decoder->decode(samplesFromInt16(reinterpret_cast<int16_t*>(buffer), read / 2), cfg.stereo);

After these modifications I was able to play raw IQ recording from a FM radio station:

cat fm_radio_r2.iq | ./demod-stdin -mod WBFM -bandwidth 170000 -maxf 75000 -inrate 230400 -outrate 48000 | play -t raw -r 48k -e signed-integer -b 16 -c 2 -V1 -

Of course it is possible to listen FM radio using just rtl_fm and play together. My experiment proved that my modifications were correct and FM demodulator really works.

For clarification here is command that was used to capture above mentioned fm_radio_r2.iq file:

rtl_fm -f 103.4M -M raw -s 230400 fm_radio_r2.iq

 FSK9600 data decoding

I have already done some GNU Radio block diagrams to do quadrature demodulation for FSK9600 signals. Here is the diagram that outputs 2 files, one of them is demodulated, other one has just gone through low pass filter:

Notice that original signal is mixed with -49.26 kHz cosine signal source, because original recording is not centered around 0 frequency, which is needed for other GNU Radio blocks.

Following command was used to test if demodulated audio produced by GNU Radio is fine enough for multimon-ng. Indeed it worked nicely.

sox -t wav 9600AFdump.wav -r 22050 -esigned-integer -b16 -t raw - | multimon-ng -t raw -a FSK9600 /dev/stdin

Original demod-stdin produces 2 channel demodulated audio, however multimon-ng uses 1 channel audio as input, therefore following modification was added to demod-stdin.cc:

//cout.write(outBlock, 4);
cout.write(outBlock, 2); 

It just writes only left channel audio to output. Right channel was the same anyway if narrowband FM demodulator was used.

After that 9600RFdump.wav was passed through modified demod-stdin using narrowband FM demodulation with 3.5 kHz deviation:

sox -t wav 9600RFdump.wav -esigned-integer -b16 -r 1024000 -t raw - | ./demod-stdin -mod NBFM -maxf 3500 -inrate 1024000 -outrate 22050 | multimon-ng -t raw -a FSK9600 /dev/stdin

It did not work this time. Comparing GNU radio quadrature demodulated audio with demod-stdin output revealed following:

quadrature vs fm demod.png

Bottom signal is from demod-stdin and its output is quite “wobbly” compared to GNU Radio. Little side note - this picture is made using Low Pass Filter 5 kHz cutoff frequency and 10 KHz channel_width instead of 8 KHz and 12.5 KHz that can be seen on block diagram above. Later settings improved SNR a little (preamble peaks were higher, this nice sinusoid is 0xAA preamble pattern), but it was still “wobbling”. Looking at the picture gave me an idea to make this output rectangular as can be seen on quadrature case. It was very easy to implement, only following 2 lines were added to demod-stdin.cc:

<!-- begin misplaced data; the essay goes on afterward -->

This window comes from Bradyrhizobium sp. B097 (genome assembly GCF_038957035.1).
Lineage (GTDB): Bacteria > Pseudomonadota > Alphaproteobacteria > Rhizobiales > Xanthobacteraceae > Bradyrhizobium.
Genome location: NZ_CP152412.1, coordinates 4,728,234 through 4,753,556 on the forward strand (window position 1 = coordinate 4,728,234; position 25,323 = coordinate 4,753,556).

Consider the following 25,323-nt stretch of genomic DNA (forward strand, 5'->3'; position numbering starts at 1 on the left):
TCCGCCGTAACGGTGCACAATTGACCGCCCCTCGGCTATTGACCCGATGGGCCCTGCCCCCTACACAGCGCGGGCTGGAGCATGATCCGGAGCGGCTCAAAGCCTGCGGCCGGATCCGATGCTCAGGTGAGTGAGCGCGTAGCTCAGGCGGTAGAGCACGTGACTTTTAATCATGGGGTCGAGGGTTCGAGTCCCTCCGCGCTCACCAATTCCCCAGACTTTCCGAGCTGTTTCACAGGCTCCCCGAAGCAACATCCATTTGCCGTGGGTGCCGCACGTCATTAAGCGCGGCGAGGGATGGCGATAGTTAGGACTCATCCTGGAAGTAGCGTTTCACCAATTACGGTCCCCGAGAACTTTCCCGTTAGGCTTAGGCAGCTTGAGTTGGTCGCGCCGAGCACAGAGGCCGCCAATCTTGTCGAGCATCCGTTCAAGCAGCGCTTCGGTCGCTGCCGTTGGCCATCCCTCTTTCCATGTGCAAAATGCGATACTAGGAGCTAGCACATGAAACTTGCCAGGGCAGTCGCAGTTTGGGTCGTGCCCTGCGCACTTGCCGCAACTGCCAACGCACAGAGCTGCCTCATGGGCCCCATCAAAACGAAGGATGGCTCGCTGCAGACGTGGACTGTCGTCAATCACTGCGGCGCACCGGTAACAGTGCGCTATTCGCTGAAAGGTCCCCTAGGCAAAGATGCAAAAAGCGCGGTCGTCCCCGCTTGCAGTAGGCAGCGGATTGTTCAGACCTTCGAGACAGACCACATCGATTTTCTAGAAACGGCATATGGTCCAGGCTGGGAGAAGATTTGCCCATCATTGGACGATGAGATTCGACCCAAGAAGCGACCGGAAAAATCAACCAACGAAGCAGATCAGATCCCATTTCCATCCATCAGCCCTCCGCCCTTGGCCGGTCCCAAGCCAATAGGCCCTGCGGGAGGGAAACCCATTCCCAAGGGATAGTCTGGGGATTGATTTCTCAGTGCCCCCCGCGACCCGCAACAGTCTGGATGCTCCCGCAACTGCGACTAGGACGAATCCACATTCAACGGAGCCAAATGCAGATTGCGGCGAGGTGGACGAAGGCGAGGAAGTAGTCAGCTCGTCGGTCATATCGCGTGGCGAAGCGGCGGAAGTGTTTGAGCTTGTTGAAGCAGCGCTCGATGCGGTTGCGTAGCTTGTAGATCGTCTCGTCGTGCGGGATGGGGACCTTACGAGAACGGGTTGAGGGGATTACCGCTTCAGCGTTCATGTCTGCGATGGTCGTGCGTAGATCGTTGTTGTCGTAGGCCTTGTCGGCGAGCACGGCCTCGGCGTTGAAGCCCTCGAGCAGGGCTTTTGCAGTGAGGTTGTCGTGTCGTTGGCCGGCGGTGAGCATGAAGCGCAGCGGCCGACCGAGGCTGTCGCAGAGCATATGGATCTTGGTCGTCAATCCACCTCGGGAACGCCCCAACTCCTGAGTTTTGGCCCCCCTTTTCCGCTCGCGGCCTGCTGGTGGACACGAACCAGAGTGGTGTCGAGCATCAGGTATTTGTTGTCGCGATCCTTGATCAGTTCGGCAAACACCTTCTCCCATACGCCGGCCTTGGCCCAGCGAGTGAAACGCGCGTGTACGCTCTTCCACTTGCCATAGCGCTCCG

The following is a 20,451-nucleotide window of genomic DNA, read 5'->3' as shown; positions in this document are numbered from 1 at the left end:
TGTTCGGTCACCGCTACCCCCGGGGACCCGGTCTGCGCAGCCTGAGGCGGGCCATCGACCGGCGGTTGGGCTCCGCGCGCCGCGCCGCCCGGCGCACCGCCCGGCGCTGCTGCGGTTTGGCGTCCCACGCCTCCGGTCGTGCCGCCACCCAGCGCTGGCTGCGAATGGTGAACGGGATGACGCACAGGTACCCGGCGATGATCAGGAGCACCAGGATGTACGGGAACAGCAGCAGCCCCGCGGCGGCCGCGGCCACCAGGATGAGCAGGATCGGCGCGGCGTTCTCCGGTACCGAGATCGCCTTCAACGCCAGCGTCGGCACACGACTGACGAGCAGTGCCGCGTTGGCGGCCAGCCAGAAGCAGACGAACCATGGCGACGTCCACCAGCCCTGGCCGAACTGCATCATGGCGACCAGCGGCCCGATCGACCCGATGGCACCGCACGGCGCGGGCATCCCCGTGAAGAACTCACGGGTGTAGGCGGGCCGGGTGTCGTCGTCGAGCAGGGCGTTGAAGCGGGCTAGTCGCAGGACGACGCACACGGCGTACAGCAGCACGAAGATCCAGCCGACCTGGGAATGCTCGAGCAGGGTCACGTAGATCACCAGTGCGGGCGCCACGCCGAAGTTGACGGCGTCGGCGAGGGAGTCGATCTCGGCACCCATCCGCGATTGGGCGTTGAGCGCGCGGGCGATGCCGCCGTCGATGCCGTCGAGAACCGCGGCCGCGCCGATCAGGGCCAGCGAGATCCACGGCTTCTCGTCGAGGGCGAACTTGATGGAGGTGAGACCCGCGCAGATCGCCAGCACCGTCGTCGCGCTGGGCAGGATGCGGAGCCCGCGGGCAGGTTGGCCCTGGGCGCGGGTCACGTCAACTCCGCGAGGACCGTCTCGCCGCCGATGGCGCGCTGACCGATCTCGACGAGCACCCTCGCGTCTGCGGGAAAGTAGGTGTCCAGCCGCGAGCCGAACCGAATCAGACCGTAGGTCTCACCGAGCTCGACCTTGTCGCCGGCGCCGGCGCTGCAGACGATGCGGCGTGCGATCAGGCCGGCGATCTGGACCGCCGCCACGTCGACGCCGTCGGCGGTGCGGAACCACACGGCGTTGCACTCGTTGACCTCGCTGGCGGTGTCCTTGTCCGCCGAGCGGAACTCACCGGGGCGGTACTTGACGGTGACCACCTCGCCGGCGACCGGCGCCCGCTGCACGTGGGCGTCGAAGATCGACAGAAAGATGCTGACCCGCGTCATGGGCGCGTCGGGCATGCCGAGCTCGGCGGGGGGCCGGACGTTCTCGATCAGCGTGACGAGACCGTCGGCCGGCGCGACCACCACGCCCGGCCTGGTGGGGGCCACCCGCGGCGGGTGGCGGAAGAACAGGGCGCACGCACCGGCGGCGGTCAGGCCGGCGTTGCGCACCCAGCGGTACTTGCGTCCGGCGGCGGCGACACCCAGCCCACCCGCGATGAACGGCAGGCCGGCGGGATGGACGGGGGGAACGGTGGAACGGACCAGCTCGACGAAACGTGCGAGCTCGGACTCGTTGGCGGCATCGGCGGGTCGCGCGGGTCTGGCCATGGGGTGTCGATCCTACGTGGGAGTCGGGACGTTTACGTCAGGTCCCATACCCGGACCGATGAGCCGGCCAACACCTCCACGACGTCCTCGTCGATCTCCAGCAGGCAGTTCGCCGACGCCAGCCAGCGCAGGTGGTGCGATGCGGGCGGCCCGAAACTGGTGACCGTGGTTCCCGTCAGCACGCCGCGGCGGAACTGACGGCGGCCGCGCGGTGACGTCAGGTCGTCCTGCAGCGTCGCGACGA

if (left > 0) left = 32767;
  if (left < 0) left = -32767;

For some reason multimon-ng was still unable to decode data after these modifications. To see what is difference between GNU Radio and demod-stdin demodulated audio I did side by side comparison using Audacity.


From that comparison I noticed that demod-stdin introduces lag that seems to increase in time if 22050 samples per second output is used. It is marked with red arrows in the picture. My hypothesis is that multimon-ng is very strict about symbol timing. It should not be. Looking more at the demod-stdin source revealed that it is recommended to use 48000 sps output. Now there was another problem - multimon-ng only uses 22050 sps as input. So I digged into multimon-ng source and found out that it should be quite easy fix. Only one line might be changed in demod_fsk96.c:

//#define FREQ_SAMP  22050
#define FREQ_SAMP  48000

Indeed after this it started to decode AX25 packets using modified multimon-ng with the following command:

sox -t wav 9600RFdump.wav -esigned-integer -b16 -r 1024000 -t raw - | ./demod-stdin -mod NBFM -maxf 3500 -inrate 1024000 -outrate 48000 | multimon-ng -t raw -a FSK9600 /dev/stdin

 Update 13.01.15

Source is now available: demod, multimon-ng fork.

Currently working command without doppler is:

rtl_fm -f 437.505M -M raw -s 1024000 | demod -mod NBFM -maxf 3500 -inputtype i16 -inrate 1024000 -outrate 48000 -channels 1 -squaredoutput | multimon-ng -t raw -a FSK9600 /dev/stdin

 Update 23.02.15

Here you can read about better liquid-dsp based demodulator that I wrote from scratch.

 Update 25.02.15

Doppler is now ready, read about it from here.


Now read this

Doppler correction tool for SDR

Doppler is the last tool that is missing for receiving data from satellites using software defined radio (SDR) in a UNIX fashion: Write programs that do one thing and do it well. Write programs to work together. Write programs to handle... Continue →